At our Musical Futures team meeting this week, the programme that aired on C4 this week entitled ‘Don’t Stop the Music’ was widely discussed. We have a keen interest in what is happening in our primary schools as we start developing “Musical Futures Primary” over the next few months. We also hosted a great first #mufuchat primary special which exposed the passion of teachers for engaging children with music in school.
There was a general feeling that initially James Rhodes identified some of the challenges that stand in the way of our children accessing quality music education. What came across clearly was that the value placed on music in some primary schools is undermined by the absolute necessity for results to be good enough so that the school isn’t judged to be ‘requiring improvement’. The Headteacher’s last comment – that the children had enjoyed it but things had already started ‘slipping’ in other subjects – really summed up that the high-stakes context in which our primary schools are operating and that is something we can’t ignore.
The Year 5 teacher filmed delivering a music lesson, that I don’t think anyone could argue (from what was shown) contained any musical learning at all, expressed her frustration at not seeing the point of doing music which she doesn’t enjoy teaching when she could be spending more time on literacy and numeracy work.
The very truncated conversation with the local music hub that barely got any air time served to show how much of the hub’s school music provision is costed delivery. With no budget to buy in support, James Rhodes virtually hung up on them!
Finally the programme raised issues of what exactly constitutes a quality music education anyway. In James Rhodes’ mind the fact that children “don’t even know who Elgar is and leave school not knowing how to read music” was a massive issue for him. However, here at MF central, we agree with Jackie Schneider who identifies in her blog post about the programme, there hat there are issues in our schools that are far bigger than that!
The #mufuchat Tweet-Along which can be replayed in real time if you weren’t around to join in, revealed a massive passion amongst teachers to put this right. It became overwhelmingly clear that teachers feel that the Great Instrument Amnesty isn’t the answer. The need for a sustainable and quality music provision in our schools remains a challenge for which we continue to search for solutions.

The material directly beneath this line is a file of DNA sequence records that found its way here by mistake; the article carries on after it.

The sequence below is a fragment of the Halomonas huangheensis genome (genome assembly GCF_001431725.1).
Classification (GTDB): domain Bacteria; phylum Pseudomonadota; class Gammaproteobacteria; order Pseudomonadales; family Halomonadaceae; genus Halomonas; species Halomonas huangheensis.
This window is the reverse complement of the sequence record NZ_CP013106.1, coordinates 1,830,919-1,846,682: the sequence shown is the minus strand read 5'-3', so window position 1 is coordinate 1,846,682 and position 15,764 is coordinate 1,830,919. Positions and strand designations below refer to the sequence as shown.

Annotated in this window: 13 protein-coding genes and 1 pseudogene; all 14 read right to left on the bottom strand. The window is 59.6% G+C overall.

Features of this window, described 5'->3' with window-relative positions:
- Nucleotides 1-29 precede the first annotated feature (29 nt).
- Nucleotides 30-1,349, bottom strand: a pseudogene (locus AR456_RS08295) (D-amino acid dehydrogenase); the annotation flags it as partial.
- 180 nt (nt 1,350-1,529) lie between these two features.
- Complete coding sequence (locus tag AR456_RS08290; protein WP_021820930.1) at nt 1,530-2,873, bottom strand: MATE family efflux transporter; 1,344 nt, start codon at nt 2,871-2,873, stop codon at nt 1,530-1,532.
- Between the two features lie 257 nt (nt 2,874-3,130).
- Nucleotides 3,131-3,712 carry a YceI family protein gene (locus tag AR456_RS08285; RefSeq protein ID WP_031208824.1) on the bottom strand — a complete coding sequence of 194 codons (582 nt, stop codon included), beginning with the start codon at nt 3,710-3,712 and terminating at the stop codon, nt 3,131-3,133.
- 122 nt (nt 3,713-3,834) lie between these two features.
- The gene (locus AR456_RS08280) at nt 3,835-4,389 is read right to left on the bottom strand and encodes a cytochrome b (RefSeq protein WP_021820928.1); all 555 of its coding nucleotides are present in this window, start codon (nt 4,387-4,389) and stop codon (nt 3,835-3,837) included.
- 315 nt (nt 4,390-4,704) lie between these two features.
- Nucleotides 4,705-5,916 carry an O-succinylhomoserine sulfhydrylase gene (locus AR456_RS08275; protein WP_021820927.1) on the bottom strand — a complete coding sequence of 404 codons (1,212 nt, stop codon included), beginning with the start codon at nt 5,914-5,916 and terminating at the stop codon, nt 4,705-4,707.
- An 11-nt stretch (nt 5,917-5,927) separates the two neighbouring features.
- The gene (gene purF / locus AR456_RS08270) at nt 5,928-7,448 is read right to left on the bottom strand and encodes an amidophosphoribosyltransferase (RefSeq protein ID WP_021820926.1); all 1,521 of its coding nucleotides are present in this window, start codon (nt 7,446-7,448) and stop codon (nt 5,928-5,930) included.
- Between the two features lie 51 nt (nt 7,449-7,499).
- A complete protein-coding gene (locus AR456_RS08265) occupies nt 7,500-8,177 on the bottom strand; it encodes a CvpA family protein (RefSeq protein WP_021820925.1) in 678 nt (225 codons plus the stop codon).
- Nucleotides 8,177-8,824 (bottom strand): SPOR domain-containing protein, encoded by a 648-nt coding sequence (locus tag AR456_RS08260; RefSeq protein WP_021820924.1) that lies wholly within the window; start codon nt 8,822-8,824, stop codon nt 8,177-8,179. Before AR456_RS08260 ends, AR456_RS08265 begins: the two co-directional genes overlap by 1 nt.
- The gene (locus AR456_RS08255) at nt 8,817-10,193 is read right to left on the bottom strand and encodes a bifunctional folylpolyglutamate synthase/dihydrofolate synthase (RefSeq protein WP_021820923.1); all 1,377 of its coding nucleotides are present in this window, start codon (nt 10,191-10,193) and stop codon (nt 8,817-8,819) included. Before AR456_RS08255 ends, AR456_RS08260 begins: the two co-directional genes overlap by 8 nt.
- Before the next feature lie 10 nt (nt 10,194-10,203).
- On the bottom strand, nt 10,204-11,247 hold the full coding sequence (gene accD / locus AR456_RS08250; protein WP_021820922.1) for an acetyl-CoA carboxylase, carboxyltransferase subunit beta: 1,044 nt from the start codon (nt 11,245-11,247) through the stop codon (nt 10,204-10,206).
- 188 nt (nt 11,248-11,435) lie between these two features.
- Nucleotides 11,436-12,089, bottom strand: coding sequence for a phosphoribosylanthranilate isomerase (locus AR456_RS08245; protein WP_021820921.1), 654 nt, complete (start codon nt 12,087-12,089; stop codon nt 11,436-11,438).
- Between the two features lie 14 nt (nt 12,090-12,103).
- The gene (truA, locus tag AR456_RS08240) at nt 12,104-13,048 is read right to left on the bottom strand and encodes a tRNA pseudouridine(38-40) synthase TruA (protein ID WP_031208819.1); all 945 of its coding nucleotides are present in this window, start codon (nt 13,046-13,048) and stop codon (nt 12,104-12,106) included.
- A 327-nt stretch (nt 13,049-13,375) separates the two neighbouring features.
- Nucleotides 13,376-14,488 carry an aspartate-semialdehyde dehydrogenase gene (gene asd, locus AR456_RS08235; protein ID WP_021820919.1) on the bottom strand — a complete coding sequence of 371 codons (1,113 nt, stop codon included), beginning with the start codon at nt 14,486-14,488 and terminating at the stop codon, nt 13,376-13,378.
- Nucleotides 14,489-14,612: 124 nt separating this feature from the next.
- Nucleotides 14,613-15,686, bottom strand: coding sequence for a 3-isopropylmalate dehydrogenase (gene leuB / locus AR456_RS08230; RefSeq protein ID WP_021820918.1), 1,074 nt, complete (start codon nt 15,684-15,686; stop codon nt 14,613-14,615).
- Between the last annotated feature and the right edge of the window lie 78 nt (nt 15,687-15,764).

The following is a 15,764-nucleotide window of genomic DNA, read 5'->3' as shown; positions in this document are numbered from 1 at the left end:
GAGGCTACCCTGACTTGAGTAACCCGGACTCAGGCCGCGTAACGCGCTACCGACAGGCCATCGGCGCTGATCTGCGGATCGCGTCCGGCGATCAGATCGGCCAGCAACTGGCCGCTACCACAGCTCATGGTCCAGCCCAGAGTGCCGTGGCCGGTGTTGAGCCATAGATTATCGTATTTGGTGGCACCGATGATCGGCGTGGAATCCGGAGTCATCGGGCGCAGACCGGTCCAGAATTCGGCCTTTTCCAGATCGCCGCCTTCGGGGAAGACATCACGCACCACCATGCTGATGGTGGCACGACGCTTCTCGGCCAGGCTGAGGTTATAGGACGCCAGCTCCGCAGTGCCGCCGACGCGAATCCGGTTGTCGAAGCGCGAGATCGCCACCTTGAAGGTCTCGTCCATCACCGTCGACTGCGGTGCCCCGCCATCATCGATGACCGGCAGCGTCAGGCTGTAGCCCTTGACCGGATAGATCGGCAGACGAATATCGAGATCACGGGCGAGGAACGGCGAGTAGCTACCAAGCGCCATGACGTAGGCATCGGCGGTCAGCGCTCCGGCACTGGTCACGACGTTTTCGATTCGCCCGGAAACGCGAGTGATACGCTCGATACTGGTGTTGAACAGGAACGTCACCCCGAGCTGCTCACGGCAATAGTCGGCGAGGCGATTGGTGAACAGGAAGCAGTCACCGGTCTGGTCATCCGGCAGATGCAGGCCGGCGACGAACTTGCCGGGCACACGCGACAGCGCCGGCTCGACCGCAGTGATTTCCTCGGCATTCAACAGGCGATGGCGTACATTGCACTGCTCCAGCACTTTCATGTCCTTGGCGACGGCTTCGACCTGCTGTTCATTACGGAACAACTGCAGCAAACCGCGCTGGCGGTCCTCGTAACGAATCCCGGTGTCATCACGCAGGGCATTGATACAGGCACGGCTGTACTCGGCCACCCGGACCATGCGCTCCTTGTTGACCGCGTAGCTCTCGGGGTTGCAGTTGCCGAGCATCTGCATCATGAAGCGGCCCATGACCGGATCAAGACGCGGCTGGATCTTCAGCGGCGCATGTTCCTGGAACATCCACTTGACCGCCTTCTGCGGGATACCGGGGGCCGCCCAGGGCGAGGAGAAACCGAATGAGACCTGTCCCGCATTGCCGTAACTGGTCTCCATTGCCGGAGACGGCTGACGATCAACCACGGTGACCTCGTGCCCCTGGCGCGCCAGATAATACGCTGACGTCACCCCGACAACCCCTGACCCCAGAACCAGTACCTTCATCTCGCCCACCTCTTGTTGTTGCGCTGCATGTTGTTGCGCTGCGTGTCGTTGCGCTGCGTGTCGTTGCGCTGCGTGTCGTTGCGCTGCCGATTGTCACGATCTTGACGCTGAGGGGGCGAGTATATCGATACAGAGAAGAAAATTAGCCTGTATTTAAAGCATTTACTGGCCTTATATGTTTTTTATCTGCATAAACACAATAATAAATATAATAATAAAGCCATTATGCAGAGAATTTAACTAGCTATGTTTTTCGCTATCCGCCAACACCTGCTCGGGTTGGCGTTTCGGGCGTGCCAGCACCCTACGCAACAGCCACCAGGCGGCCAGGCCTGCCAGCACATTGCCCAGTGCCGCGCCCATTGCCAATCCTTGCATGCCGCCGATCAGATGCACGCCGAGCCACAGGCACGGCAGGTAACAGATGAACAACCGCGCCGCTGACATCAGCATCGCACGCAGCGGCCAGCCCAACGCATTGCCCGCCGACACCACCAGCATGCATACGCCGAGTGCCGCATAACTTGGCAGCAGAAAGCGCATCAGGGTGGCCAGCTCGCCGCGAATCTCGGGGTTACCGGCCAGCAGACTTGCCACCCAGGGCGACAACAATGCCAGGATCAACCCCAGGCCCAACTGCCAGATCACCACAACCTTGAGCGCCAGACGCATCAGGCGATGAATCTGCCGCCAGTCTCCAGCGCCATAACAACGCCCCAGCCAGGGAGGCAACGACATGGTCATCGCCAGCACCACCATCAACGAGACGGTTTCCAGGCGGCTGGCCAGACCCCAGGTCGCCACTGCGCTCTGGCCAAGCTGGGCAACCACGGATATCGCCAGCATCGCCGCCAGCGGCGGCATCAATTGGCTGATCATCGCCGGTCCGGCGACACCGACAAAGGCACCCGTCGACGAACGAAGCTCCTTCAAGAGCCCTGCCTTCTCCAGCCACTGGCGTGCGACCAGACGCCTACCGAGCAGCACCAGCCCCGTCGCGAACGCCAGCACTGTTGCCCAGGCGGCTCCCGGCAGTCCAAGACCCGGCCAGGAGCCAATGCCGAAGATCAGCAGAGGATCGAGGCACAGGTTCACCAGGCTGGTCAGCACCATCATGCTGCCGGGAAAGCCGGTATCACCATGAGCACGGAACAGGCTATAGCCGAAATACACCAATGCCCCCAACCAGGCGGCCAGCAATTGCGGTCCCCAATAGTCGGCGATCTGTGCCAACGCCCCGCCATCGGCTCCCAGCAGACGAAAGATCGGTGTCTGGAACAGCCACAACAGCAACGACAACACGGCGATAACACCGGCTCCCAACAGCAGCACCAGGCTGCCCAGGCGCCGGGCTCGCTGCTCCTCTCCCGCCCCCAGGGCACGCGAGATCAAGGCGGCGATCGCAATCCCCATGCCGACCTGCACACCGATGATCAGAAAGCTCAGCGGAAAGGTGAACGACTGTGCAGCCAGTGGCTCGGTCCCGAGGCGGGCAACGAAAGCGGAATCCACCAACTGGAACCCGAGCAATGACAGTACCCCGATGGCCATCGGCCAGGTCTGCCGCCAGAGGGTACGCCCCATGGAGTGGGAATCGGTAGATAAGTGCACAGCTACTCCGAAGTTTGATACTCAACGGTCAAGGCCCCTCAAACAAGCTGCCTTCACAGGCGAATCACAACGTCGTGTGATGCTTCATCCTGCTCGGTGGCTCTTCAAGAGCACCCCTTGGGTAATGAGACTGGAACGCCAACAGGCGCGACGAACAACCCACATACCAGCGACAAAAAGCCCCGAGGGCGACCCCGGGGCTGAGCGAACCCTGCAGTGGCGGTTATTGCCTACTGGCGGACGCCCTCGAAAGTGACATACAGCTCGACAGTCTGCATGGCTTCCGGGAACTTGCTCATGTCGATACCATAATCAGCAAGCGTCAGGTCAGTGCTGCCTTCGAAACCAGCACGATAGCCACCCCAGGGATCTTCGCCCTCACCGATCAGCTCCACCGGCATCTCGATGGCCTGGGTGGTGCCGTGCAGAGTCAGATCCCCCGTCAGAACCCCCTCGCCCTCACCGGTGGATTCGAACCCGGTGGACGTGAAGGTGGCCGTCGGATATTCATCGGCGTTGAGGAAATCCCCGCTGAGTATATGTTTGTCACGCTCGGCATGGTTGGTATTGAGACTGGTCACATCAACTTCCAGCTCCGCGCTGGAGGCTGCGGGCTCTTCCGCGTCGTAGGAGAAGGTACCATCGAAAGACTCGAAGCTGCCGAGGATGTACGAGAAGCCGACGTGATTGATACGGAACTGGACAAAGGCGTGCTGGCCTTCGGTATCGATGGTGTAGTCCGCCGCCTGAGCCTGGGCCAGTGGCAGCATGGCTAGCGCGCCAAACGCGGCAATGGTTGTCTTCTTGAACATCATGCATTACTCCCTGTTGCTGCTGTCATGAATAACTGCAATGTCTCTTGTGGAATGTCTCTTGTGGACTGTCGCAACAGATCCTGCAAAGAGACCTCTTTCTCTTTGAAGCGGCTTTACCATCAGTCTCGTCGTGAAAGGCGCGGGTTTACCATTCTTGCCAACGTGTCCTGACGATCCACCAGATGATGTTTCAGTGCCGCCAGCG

Our scoping into Musical Futures Primary has so far taken us to Canada where we met Sandie Heckel, who took the Musical Futures Find Your Voice ideas, tried them with her students then set up her own primary and secondary teacher groups to take it further with students of all ages. Our CEO Abigail D’Amore and Development Director and teacher Anna Gower went to visit Musical Futures Australia, coming back with some new ideas about what primary music could look like when it’s rooted in Musical Futures principles (read their many blogs on the subject Here, Here, Here, Here and Here). In October we will be in schools in New York to see how Little Kids Rock has got younger children playing music in some of the most challenging schools in the US. See, we believe the issues in music education are the same across the world and we are keen to look outwards as well as confronting issues that lie closer to home.
However, although the vision for Musical Futures Primary is under development, this much we know:
1) That it will start with music that students like and identify with and hold true to the principles that underpin Musical Futures.
2) It will have a central focus on providing initial and ongoing training, resources and follow-up support for generalist teachers to be able to deliver music activities themselves
3) It will be sustainable and not focused on a particular age group or key stage.
4) It will have a clear rationale for why quality music provision should be in our primary schools and an incentive for schools to take it on.
There’s a way to go yet, but it’s a journey we can’t wait to start. Meanwhile, we will be tweeting along with episode 2 of Don’t Stop the Music on the #mufuchat hashtag from 9pm on Tuesday. Do join us.